Scottish Submitted Names
are used in the country of Scotland as well as elsewhere in the Western World as a result of the Scottish diaspora. See also about Scottish names
Submitted names are contributed by users of this website. The accuracy of these name definitions cannot be guaranteed.
AITHBHREAC f Scottish Gaelic, Medieval Scottish
Aithbhreac was the given name of the author of the earliest extant poetry in Scottish Gaelic by a poetess. Aithbhreac Inghean Coirceadal (1430-80) wrote a famous poem to eulogise her late husband.
ANNAPLE f Scottish
Scottish form of Annabel
. Sir Walter Scott used it for two characters (both nurses) in his Waverley series of novels.
AYRTON m Portuguese (Brazilian), English, Scottish
From a surname which was originally taken from the name of Airton in Yorkshire, which meant "farmstead on the (river) Aire" (Aire itself was probably a Celtic or pre-Celtic river-name meaning literally "strongly flowing")... [more]
BÁINE f & m Irish, Scottish Gaelic, Irish Mythology
An Irish name meaning "whiteness, pallor". In Irish Mythology, Báine was a princess, daughter of Tuathal Techtmar, ancestor of the kings of Ireland. "Cailín na Gruaige Báine" and "Bruach na Carraige Báine" are the names of two traditional Irish songs.... [more]
BJOLAN m Scottish, Norwegian
Variant of Beollan
was the name of a king of some district in Scotland whose lands were harried by the Norsemen in 886. The name perhaps appears in the cognomen of Helgi Bjola who went from the Hebrides to Iceland between 874 and 900.
BRODEN m Scots
From the place name; Brodie, in the North of Scotland. Derived from Gaelic 'Broth' meaning "a ditch"
CADHA f Scottish
The baby girl name Cadha is derived from Scottish origins. The name Cadha means from the steep mountain.
CAILLIC f Scottish
Derived from the Gaelic word caileag
meaning "girl", or possibly from the related word cailleach
meaning "old woman", which is also the name of a Scottish and Irish mythological figure (see Beira
) and comes from Old Irish caillech
"veiled (one)", from caille
"veil", an early loanword from Latin pallium
"a cloak" (i.e., the ecclesiastical garment worn by nuns).
CEALLAN m Scottish, Irish
Found in Irish History and is a modern place name in Scotland. Possibly related to the Gaelic name Ceallach
. Wanted to name my son Kelly (Wife thought it was a girls name) and came across this place name in Scotland... [more]
COLLA m Scottish, Irish, Irish Mythology
This is said to have been the name of three warrior brothers who founded the Irish kingdom of Airgialla and whose descendents ruled the Scottish kingdom of Dal Riada. ... [more]
CORBETT m English, Scottish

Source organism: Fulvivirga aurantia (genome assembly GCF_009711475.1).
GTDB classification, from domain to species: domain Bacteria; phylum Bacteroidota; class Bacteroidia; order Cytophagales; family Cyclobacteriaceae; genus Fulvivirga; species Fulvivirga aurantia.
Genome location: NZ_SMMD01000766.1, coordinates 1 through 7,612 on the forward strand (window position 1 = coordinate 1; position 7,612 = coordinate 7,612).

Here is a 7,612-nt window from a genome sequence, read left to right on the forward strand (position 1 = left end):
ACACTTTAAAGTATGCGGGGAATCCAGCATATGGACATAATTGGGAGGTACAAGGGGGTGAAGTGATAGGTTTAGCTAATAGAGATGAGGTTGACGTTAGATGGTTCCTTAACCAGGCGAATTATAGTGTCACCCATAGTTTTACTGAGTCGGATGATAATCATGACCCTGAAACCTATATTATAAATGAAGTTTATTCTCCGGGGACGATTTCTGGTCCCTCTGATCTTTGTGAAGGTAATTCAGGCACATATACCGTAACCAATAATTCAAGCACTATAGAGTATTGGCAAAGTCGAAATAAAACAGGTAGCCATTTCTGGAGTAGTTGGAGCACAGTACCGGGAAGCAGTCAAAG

Of Scottish origin, meaning "little crow or raven" as a diminutive of the element corb
. Originally spelled Corbet. It is related to the name Corbin.... [more]
CULLACH m Scottish
Cullach was an ancient Scottish name, mostly used by the Borderland Strathclydes. It means "boar".
CURDIE m Scottish, Literature
From the Scottish surname Curdie or McCurdie, Anglicized forms of Mac Mhuireadhaigh
meaning "son of Muireadhach
" in Gaelic. This was the name of the miner boy in 'The Princess and the Goblin' (1872) and 'The Princess and Curdie' (1883) by George MacDonald.
DARROCH m Scottish
The name Darroch is said to derive from Macdara which is Scottish Gaelic for ''son of oak''.
DAVA f Scottish (Rare)
A Scottish variant of the feminine forms of 'David' meaning beloved. Also linked to a famous nature path near Inverness known as The Dava Way. Notable holder of this name is the author Dava Sobel ('Latitude and Longitude', and 'Galileo's Daughter').
DODDIE m Scottish
Scottish diminutive of George. Possibly originating from the Gaelic form of George, Deòrsa.
DONICA f English, Scottish
Feminine form of Donald
. More popular in Scotland than in England or America. Also possibly derived from the English surname.
EUPHAN f Scottish
Possibly a variant of Euphemia
, which was also written as Euphame
, a name that became common in Scotland because it was used as an anglicization of Oighrig
EVANNA f Welsh, Irish, Scottish, English
Feminine form of EVAN
. Alternatively, it could be derived from an Irish word meaning "young warrior" or a Scottish word meaning "right handed; strong."
FORBA m & f Irish, Scottish
The Irish meaning for Forba is "owns the fields," while the Scottish meaning for Forba is "headstrong. The Irish Forba is masculine, while the Scottish Forba is feminine.
GHILLIE f & m Scottish, English
The origin of this word dates from the late 16th century, from the Scottish Gaelic gille
, "lad, servant", cognate with the Irish giolla
GOWAN m & f Scottish, Medieval English
From a Scots name for the daisy and other golden or white field flowers, perhaps ultimately from Old Norse gollinn
"golden". Robert Burns' poem "To a Mountain Daisy" (1786) was originally titled "The Gowan"... [more]
JINTY f Scottish
Pet form of Janet
. A famous namesake is British historian Dame Janet "Jinty" Nelson. "Jinty" was also a girl's comic published in Britain in the 1970s and early 1980s.
KENTIGERNA f Scottish
Feminine form of Kentigern
. This was the name of an Irish queen who traveled to Scotland with her son, Saint Fillin